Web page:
The hunt for the claw-hammer killer
…he led cops on a chase from the US to the Soesdyke/Linden backlands
By Michael Jordan
It was pitch-black, cold and raining heavily when the men entered the track off the Soesdyke/Linden highway. The rain-soaked group included armed police ranks, led by homicide boss, Michael Marks, and an informant who had promised to lead them to a dangerous fugitive who always seemed to be one step ahead of the lawmen.
They hoped that the rainfall would muffle the sound of their approach, and that this time around, they would get the man some US reporters had dubbed the claw-hammer killer.
They could just as well have called him the Halloween murderer.
The story began on October 30, 1990, in Saginaw County, in the state of Michigan. Bertha Aldridge, 18, and George Bowles, 23, were in the Perry Drug Store, where they worked, when a man with a claw-hammer attacked them. The hammer-wielding attacker struck Aldridge and Bowles repeatedly in their heads.
Harold Epting, a 61-year-old employee, reportedly heard a woman’s screams and on investigating, saw his two mortally wounded colleagues on the floor. The man with the hammer then attacked Epting, but although injured, Epting managed to escape.
The intruder allegedly then removed US$40 from the cash register and fled the scene.
A post mortem would show that Bertha Aldridge had sustained 19 ‘bashing-in blows’ which punctured her skull. Her colleague, George Bowles, was struck six times. He also suffered a broken jaw and died of cardiac arrest caused by brain damage.
Epting and another eyewitness identified the killer as 30-year-old Steven King.
King, a Guyanese by birth, was also a former US paratrooper, who was employed as a cashier and stock worker at the same drug store where the killings had occurred.
But King was nowhere to be found. Police in the US received information which suggested that the suspect had fled to his homeland. They contacted their counterparts in Guyana.
The local cops got word that Steven King was hiding out at relatives in Grove, East Bank Demerara.
The detectives staked out two houses in the community. They learned that the fugitive had indeed been around, but, apparently tipped off, had fled. But just as the trail appeared to be getting cold, they learned from an informant that King was hiding out in the vast backlands off the Soesdyke/Linden Highway.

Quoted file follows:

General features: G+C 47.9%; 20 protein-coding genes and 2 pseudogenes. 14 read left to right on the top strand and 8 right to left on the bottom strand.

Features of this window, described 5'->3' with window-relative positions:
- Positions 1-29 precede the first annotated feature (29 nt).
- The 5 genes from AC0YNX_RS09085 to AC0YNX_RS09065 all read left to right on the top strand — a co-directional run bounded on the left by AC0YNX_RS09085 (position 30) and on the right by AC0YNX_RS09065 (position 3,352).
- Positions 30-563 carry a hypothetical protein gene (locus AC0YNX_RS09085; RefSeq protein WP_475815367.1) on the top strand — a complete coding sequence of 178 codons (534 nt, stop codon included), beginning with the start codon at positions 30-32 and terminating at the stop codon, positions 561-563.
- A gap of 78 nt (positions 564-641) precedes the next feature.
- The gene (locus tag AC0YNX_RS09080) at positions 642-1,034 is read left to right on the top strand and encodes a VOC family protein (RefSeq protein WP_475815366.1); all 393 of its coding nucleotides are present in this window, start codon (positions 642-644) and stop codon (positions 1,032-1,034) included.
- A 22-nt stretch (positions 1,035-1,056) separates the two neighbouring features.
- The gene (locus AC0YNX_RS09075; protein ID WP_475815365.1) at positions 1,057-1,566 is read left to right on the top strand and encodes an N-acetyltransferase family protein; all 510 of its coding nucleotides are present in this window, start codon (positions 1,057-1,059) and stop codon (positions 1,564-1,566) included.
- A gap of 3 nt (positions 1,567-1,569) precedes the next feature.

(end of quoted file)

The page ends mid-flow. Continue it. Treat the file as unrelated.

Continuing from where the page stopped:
According to the informant, some of the suspect’s relatives were supplying him with meals. Police had another stroke of luck when they arrested a male cousin of King’s. The man confessed that King had a hideout in a densely-forested area off the highway. He finally agreed to take the hunting party there. However, he warned that the ex-soldier they were tracking had an uncanny ability to detect the slightest of sound in the jungle.
At nightfall, in almost total darkness, the informant led detective Michael Marks and his team down a meandering trail, in which an occasional snake was picked out by flashlight. Finally, they came upon a small clearing in which a cot had been set up. A man was lying on the cot. He appeared to be fast asleep.
While one man guarded the reluctant informant, four other ranks pounced upon the sleeping man, who awoke with a scream. The captive was Steven King. A search of the camp revealed several months’ supply of canned food.
During the ensuing months, King waged a battle in the High Court to avoid extradition. But in April 1992, handcuffed and flanked by armed policemen, Steven King was taken aboard a US-bound flight to face trial for murder and robbery.
During the trial, 61-year-old survivor Harold Epting testified that King was the individual who had attacked him. Denying this, King said that he saw Epting between two men in ski-masks. He alleged that one of the men struck Epting with a tyre iron, while the other, who had a claw-hammer, kicked the elderly man as he lay on the floor. The accused also claimed that the hammer was knocked from the man’s hand as he fled with his accomplice. King claimed that Epting’s spectacles had fallen off, and that he handed the man his glasses and Epting then left the store.
According to the accused, he then went to the storeroom and saw the bodies of Aldridge and Bowles. King claimed that he didn’t go to the police because he knew that no one would believe him.
The accused also denied telling investigators ‘I killed two people in 20 seconds and I can kick your (expletive) too.’ According to King, what he had in fact said was: ‘How can you say that I killed two people in 20 seconds?’
King’s attorney also suggested that the investigators had framed his client.
Testifying at his trial, King’s girlfriend described him as a hard worker who squirreled away his money. She denied trying to assist in his escape.
On January 3, 1993, Steven King was found guilty of murder. He was sentenced to life imprisonment without parole.
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